Silence is Not Golden

In a recent decision by the Rhode Island Traffic Tribunal Appeals Panel, a motorist was found guilty of refusing to submit to a chemical breath test. Police typically ask motorists to take a breathalyzer test when they are suspected of driving while intoxicated (DUI). Rhode Island is an implied consent state, meaning by virtue of driving a motor vehicle in Rhode Island, a motorist has consented to submit to a breathalyzer test. A motorist can refuse the test and under Rhode Island law, the charge of refusal to submit to a chemical test is a civil violation. If a motorist is found to be in violation, he or she faces civil, not criminal penalties.

Pursuant to R.I.G.L 31-27-2.1 refusal is defined as:

Any person who operates a motor vehicle within this state shall be deemed to have given his or her consent to chemical tests of his or her breath, blood, and/or urine for the purpose of determining the chemical content of his or her body fluids or breath. No more than two (2) complete tests, one for the presence of intoxicating liquor and one for the presence of toluene or any controlled substance, as defined in § 21-28-1.02(7), shall be administered at the direction of a law enforcement officer having reasonable grounds to believe the person to have been driving a motor vehicle within this state while under the influence of intoxicating liquor, toluene, or any controlled substance, as defined in chapter 28 of title 21, or any combination of these.

The penalties for refusal include:

For the first violation a fine in the amount of two hundred dollars ($200) to five hundred dollars ($500) and shall order the person to perform ten (10) to sixty (60) hours of public community restitution. The person's driving license in this state shall be suspended for a period of six (6) months to one year. The traffic tribunal judge shall require attendance at a special course on driving while intoxicated or under the influence of a controlled substance and/or alcohol or drug treatment for the individual In addition to any other fines, a highway safety assessment of five hundred dollars ($500) shall be paid by any person found in violation of this section, the assessment to be deposited into the general fund. The assessment provided for by this subsection shall be collected from a violator before any other fines authorized by this section. In addition to any other fines and highway safety assessments, a two hundred dollar ($200) assessment shall be paid by any person found in violation of this section to support the department of health's chemical testing programs outlined in § 31-27-2 (4), which shall be deposited as general revenues, not restricted receipts.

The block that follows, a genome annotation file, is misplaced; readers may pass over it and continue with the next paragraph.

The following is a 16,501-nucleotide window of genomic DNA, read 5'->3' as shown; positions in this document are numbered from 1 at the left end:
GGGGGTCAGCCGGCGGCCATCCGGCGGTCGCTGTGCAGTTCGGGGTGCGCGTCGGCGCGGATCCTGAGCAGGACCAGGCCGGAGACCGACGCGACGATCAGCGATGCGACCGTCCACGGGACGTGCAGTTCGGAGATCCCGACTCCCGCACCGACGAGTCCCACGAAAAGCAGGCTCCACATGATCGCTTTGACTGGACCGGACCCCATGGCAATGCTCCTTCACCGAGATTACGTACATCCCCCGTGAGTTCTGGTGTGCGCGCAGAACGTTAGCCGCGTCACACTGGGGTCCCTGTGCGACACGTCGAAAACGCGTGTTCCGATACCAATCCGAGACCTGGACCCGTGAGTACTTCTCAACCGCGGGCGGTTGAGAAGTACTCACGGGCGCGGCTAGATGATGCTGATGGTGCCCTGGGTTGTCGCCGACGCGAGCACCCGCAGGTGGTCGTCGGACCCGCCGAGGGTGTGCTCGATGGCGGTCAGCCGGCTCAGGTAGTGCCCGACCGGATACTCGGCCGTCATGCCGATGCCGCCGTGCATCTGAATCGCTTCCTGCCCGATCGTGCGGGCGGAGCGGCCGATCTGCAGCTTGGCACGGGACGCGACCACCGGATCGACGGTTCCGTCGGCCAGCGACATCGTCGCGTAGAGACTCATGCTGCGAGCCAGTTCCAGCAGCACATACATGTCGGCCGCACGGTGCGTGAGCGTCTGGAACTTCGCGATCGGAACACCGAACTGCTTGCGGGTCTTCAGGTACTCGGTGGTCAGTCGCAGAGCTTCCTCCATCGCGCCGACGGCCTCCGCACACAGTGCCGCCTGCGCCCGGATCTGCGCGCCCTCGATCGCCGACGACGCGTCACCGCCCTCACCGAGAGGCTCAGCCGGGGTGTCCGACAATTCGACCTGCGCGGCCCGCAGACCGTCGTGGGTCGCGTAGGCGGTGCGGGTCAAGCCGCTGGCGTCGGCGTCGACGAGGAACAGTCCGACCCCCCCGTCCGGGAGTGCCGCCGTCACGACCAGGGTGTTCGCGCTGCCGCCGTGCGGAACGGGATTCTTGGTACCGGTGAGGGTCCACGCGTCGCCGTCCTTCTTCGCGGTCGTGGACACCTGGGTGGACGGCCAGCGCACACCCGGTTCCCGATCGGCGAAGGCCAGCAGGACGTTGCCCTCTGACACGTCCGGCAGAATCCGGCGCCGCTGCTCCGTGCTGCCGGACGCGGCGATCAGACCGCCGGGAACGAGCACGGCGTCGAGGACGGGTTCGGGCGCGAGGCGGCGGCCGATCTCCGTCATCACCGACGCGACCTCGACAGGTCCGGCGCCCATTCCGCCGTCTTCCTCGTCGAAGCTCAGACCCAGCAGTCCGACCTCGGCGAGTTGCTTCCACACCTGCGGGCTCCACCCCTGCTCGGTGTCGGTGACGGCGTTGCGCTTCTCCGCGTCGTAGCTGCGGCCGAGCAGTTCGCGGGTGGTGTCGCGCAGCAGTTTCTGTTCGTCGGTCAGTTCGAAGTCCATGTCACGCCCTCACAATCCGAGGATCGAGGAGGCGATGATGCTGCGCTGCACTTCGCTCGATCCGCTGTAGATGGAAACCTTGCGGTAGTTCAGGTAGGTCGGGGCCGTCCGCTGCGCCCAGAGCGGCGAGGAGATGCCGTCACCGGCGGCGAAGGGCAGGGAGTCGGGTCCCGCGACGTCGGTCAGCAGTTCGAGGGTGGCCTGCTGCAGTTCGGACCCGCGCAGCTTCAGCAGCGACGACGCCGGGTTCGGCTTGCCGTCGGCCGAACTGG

In this particular case, the motorist never responded to the Police Officer's request that he submit to the chemical test. The Officer asked the motorist a few times to submit to the test and the motorist remained silent. The Court held that the refusal did not have to be through words, but could also be through actions. The motorist's silence was "a constructive, or conditional refusal," which the Court held "to have the same legal effect of an actual refusal."

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